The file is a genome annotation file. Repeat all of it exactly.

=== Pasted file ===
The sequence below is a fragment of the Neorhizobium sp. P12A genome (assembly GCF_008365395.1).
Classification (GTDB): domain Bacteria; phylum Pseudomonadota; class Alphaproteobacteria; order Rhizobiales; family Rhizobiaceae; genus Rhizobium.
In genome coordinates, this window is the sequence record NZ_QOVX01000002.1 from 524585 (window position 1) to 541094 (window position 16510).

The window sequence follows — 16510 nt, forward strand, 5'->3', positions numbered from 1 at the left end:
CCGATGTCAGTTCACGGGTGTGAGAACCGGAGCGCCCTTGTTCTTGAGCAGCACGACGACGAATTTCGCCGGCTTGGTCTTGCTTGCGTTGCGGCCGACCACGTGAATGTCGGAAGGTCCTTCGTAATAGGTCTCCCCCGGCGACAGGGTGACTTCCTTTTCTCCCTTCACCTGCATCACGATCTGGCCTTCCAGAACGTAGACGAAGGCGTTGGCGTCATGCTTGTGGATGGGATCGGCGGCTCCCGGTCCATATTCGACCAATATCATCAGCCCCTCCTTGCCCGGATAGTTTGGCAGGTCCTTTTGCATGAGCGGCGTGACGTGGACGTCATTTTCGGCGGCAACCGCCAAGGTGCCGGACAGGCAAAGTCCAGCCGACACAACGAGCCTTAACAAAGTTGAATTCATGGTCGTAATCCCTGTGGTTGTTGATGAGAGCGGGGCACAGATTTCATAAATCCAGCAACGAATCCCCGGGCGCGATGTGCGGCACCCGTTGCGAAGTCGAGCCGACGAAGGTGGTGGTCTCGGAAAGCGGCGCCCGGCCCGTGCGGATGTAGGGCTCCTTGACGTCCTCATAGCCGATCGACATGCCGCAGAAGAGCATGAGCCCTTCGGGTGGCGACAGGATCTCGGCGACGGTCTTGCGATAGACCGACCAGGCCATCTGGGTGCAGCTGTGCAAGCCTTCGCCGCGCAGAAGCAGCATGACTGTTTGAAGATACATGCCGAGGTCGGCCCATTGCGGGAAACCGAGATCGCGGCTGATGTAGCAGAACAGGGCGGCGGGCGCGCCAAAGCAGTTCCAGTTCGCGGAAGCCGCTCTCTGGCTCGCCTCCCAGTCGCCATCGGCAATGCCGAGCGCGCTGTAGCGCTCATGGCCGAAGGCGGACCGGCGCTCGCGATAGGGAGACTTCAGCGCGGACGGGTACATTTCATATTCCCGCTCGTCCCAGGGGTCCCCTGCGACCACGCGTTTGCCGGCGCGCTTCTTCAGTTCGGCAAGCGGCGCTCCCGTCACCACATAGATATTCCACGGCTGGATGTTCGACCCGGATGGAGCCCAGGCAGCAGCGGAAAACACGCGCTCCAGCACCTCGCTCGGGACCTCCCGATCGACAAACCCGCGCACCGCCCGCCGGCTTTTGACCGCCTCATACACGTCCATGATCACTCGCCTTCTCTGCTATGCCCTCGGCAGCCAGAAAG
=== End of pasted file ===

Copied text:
The sequence below is a fragment of the Neorhizobium sp. P12A genome (assembly GCF_008365395.1).
Classification (GTDB): domain Bacteria; phylum Pseudomonadota; class Alphaproteobacteria; order Rhizobiales; family Rhizobiaceae; genus Rhizobium.
In genome coordinates, this window is the sequence record NZ_QOVX01000002.1 from 524585 (window position 1) to 541094 (window position 16510).

The window sequence follows — 16510 nt, forward strand, 5'->3', positions numbered from 1 at the left end:
CCGATGTCAGTTCACGGGTGTGAGAACCGGAGCGCCCTTGTTCTTGAGCAGCACGACGACGAATTTCGCCGGCTTGGTCTTGCTTGCGTTGCGGCCGACCACGTGAATGTCGGAAGGTCCTTCGTAATAGGTCTCCCCCGGCGACAGGGTGACTTCCTTTTCTCCCTTCACCTGCATCACGATCTGGCCTTCCAGAACGTAGACGAAGGCGTTGGCGTCATGCTTGTGGATGGGATCGGCGGCTCCCGGTCCATATTCGACCAATATCATCAGCCCCTCCTTGCCCGGATAGTTTGGCAGGTCCTTTTGCATGAGCGGCGTGACGTGGACGTCATTTTCGGCGGCAACCGCCAAGGTGCCGGACAGGCAAAGTCCAGCCGACACAACGAGCCTTAACAAAGTTGAATTCATGGTCGTAATCCCTGTGGTTGTTGATGAGAGCGGGGCACAGATTTCATAAATCCAGCAACGAATCCCCGGGCGCGATGTGCGGCACCCGTTGCGAAGTCGAGCCGACGAAGGTGGTGGTCTCGGAAAGCGGCGCCCGGCCCGTGCGGATGTAGGGCTCCTTGACGTCCTCATAGCCGATCGACATGCCGCAGAAGAGCATGAGCCCTTCGGGTGGCGACAGGATCTCGGCGACGGTCTTGCGATAGACCGACCAGGCCATCTGGGTGCAGCTGTGCAAGCCTTCGCCGCGCAGAAGCAGCATGACTGTTTGAAGATACATGCCGAGGTCGGCCCATTGCGGGAAACCGAGATCGCGGCTGATGTAGCAGAACAGGGCGGCGGGCGCGCCAAAGCAGTTCCAGTTCGCGGAAGCCGCTCTCTGGCTCGCCTCCCAGTCGCCATCGGCAATGCCGAGCGCGCTGTAGCGCTCATGGCCGAAGGCGGACCGGCGCTCGCGATAGGGAGACTTCAGCGCGGACGGGTACATTTCATATTCCCGCTCGTCCCAGGGGTCCCCTGCGACCACGCGTTTGCCGGCGCGCTTCTTCAGTTCGGCAAGCGGCGCTCCCGTCACCACATAGATATTCCACGGCTGGATGTTCGACCCGGATGGAGCCCAGGCAGCAGCGGAAAACACGCGCTCCAGCACCTCGCTCGGGACCTCCCGATCGACAAACCCGCGCACCGCCCGCCGGCTTTTGACCGCCTCATACACGTCCATGATCACTCGCCTTCTCTGCTATGCCCTCGGCAGCCAGAAAG